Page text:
All in All – Meaning, Origin and Usage

Did you enjoy a night out with friends? All in all, you could say it was a great experience. This post unpacks the meaning and origin of this expression.


The expression 'all in all' means that you've taken everything into account and made a judgment call on something, someone, or someplace.

'All in all' means that you considered all the aspects of something, and you're either happy, dissatisfied, or neutral with your feelings about it.

Example Usage

"All in all, it wasn't a bad day at the park. The kids had fun and enjoyed a tasty picnic near the waterfall. It was a relaxing way to spend the afternoon."

"All in all, I think he's a good guy. You can't judge someone on one mistake they make. We're all human, and he deserves a second chance."

"All in all, I think it's a great investment. Sure, you could get better returns in other asset classes, but there's more risk involved. This is a sure thing."

"All in all, you're just another brick in the wall. Pink Floyd had it right. What we do individually barely makes a difference to society as a whole."

"I think that all in all, the event was a success. We captured new clients, made a few sales, and grew our reputation in the market. What else can we ask for with it?"

"All in all, the team's performance was okay, but I think they can do better. Give them a day off and then drill them hard in practice this week."

"All in all, I'm happy with the results. You can send the invoice to my email address, and I'll have the VA sort it out."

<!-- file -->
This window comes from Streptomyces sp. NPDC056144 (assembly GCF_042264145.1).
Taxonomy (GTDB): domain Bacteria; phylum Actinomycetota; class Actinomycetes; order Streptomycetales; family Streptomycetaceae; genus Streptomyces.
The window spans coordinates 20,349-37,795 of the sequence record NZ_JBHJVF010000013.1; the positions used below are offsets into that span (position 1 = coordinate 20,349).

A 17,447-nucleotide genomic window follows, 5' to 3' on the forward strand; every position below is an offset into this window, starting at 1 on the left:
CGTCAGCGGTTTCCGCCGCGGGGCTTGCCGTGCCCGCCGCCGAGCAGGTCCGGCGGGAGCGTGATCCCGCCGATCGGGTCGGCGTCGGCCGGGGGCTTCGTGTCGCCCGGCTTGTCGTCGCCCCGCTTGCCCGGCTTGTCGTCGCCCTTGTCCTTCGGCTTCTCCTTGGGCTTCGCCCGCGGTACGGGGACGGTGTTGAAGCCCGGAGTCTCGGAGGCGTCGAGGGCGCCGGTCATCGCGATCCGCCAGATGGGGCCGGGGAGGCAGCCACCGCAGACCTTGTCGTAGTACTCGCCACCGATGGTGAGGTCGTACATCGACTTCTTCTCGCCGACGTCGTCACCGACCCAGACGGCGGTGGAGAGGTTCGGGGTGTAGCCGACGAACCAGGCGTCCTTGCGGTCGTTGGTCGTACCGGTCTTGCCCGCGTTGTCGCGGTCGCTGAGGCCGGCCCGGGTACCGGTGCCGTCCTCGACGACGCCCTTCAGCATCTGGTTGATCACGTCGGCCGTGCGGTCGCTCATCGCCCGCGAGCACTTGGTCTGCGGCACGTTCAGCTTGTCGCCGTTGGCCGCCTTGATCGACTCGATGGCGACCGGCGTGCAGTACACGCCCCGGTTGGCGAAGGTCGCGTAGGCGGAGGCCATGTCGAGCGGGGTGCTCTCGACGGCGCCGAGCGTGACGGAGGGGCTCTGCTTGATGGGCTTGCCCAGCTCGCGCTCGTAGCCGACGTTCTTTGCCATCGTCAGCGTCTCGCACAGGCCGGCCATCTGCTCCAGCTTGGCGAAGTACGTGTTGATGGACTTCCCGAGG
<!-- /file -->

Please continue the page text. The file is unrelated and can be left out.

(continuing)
"All in all, there's no way we could have expected better from this performance. I think that all things considered, we didn't do too badly."

"all in all, there's nothing else we could expect from this outcome. We tried everything, and it didn't work. Time to get back to the drawing board."


The expression 'all in all' originates from the Holy Bible. This proverbial saying appears in '1 Corinthians 15:28' in the 'Great Bible' version of the text, published in 1539, where it appears as follows.

"That God maye be all in all."

'All in all' in this context refers to the omnipresence of the Christian God, being 'all things in all places at once.'

The modern version of the saying means 'with all things considered.' Appears in the 19th century in a piece from 'The Edinburgh Advertiser,' published in July 1829, as follows.

"We saw the second night of "Peter Wilkins," a piece, taking it all in all, we never saw got up better in or out of London."

Phrases Similar to All in All

  • All told.
  • All around.
  • Alltogether.

Phrases Opposite to All in All

  • Incompletely.
  • Partially.
  • Partly.

What is the Correct Saying?

  • All in all.

Ways People May Say All in All Incorrectly

Some might confuse the phrase with 'all in,' a common gambling term referencing betting the entire pot on a hand of cards or turn of the roulette wheel. 'All in all' has nothing to do with gambling. It's common to hear people quote the saying out of the Pink Floyd song, 'Brick in the Wall.'

Acceptable Ways to Phrase All in All

You can use 'all in all' when you want to express to someone that you've taken all things in the situation into account. The phrase suits professional and social conversations. For instance, you could tell your boss that 'all in all' the project seems to be running on-track to meet the deadline, and you don't expect any problems to arise.

Or you could tell your partner that 'all in all,' the restaurant experience was pleasant, even if they didn't have the bottle of wine you wanted with the meal. It's a way of describing a general approval or disappointment of something, someone, or someplace.

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